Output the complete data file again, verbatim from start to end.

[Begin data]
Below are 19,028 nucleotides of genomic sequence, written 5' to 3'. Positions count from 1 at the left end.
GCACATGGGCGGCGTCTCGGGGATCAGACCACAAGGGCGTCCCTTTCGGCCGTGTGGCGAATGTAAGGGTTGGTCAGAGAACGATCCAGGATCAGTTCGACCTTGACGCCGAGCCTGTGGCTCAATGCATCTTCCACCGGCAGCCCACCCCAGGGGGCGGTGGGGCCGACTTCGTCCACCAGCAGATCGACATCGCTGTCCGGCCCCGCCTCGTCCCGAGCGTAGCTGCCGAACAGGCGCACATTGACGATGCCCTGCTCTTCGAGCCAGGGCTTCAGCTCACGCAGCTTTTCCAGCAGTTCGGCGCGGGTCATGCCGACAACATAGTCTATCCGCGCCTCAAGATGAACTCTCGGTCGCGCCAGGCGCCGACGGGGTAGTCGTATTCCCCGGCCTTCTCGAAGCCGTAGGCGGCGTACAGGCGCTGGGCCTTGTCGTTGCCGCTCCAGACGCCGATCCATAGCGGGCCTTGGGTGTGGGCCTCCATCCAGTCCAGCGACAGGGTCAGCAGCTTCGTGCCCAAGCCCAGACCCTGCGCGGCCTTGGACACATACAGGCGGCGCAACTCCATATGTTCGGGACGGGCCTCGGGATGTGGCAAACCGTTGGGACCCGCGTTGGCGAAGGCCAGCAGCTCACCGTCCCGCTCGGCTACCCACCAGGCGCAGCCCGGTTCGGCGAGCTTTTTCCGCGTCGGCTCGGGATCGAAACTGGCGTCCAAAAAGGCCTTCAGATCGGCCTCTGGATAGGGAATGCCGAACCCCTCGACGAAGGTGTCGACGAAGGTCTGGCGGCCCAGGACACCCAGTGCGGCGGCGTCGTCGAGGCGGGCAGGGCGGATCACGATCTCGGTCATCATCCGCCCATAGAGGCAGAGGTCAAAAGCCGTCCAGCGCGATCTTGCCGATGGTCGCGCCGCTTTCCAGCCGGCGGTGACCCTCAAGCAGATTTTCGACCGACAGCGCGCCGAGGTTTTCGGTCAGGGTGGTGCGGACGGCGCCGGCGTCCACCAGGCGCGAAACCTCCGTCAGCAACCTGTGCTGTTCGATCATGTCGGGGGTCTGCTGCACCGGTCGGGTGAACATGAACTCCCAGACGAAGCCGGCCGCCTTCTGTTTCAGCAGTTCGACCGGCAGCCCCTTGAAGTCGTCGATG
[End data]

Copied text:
Below are 19,028 nucleotides of genomic sequence, written 5' to 3'. Positions count from 1 at the left end.
GCACATGGGCGGCGTCTCGGGGATCAGACCACAAGGGCGTCCCTTTCGGCCGTGTGGCGAATGTAAGGGTTGGTCAGAGAACGATCCAGGATCAGTTCGACCTTGACGCCGAGCCTGTGGCTCAATGCATCTTCCACCGGCAGCCCACCCCAGGGGGCGGTGGGGCCGACTTCGTCCACCAGCAGATCGACATCGCTGTCCGGCCCCGCCTCGTCCCGAGCGTAGCTGCCGAACAGGCGCACATTGACGATGCCCTGCTCTTCGAGCCAGGGCTTCAGCTCACGCAGCTTTTCCAGCAGTTCGGCGCGGGTCATGCCGACAACATAGTCTATCCGCGCCTCAAGATGAACTCTCGGTCGCGCCAGGCGCCGACGGGGTAGTCGTATTCCCCGGCCTTCTCGAAGCCGTAGGCGGCGTACAGGCGCTGGGCCTTGTCGTTGCCGCTCCAGACGCCGATCCATAGCGGGCCTTGGGTGTGGGCCTCCATCCAGTCCAGCGACAGGGTCAGCAGCTTCGTGCCCAAGCCCAGACCCTGCGCGGCCTTGGACACATACAGGCGGCGCAACTCCATATGTTCGGGACGGGCCTCGGGATGTGGCAAACCGTTGGGACCCGCGTTGGCGAAGGCCAGCAGCTCACCGTCCCGCTCGGCTACCCACCAGGCGCAGCCCGGTTCGGCGAGCTTTTTCCGCGTCGGCTCGGGATCGAAACTGGCGTCCAAAAAGGCCTTCAGATCGGCCTCTGGATAGGGAATGCCGAACCCCTCGACGAAGGTGTCGACGAAGGTCTGGCGGCCCAGGACACCCAGTGCGGCGGCGTCGTCGAGGCGGGCAGGGCGGATCACGATCTCGGTCATCATCCGCCCATAGAGGCAGAGGTCAAAAGCCGTCCAGCGCGATCTTGCCGATGGTCGCGCCGCTTTCCAGCCGGCGGTGACCCTCAAGCAGATTTTCGACCGACAGCGCGCCGAGGTTTTCGGTCAGGGTGGTGCGGACGGCGCCGGCGTCCACCAGGCGCGAAACCTCCGTCAGCAACCTGTGCTGTTCGATCATGTCGGGGGTCTGCTGCACCGGTCGGGTGAACATGAACTCCCAGACGAAGCCGGCCGCCTTCTGTTTCAGCAGTTCGACCGGCAGCCCCTTGAAGTCGTCGATG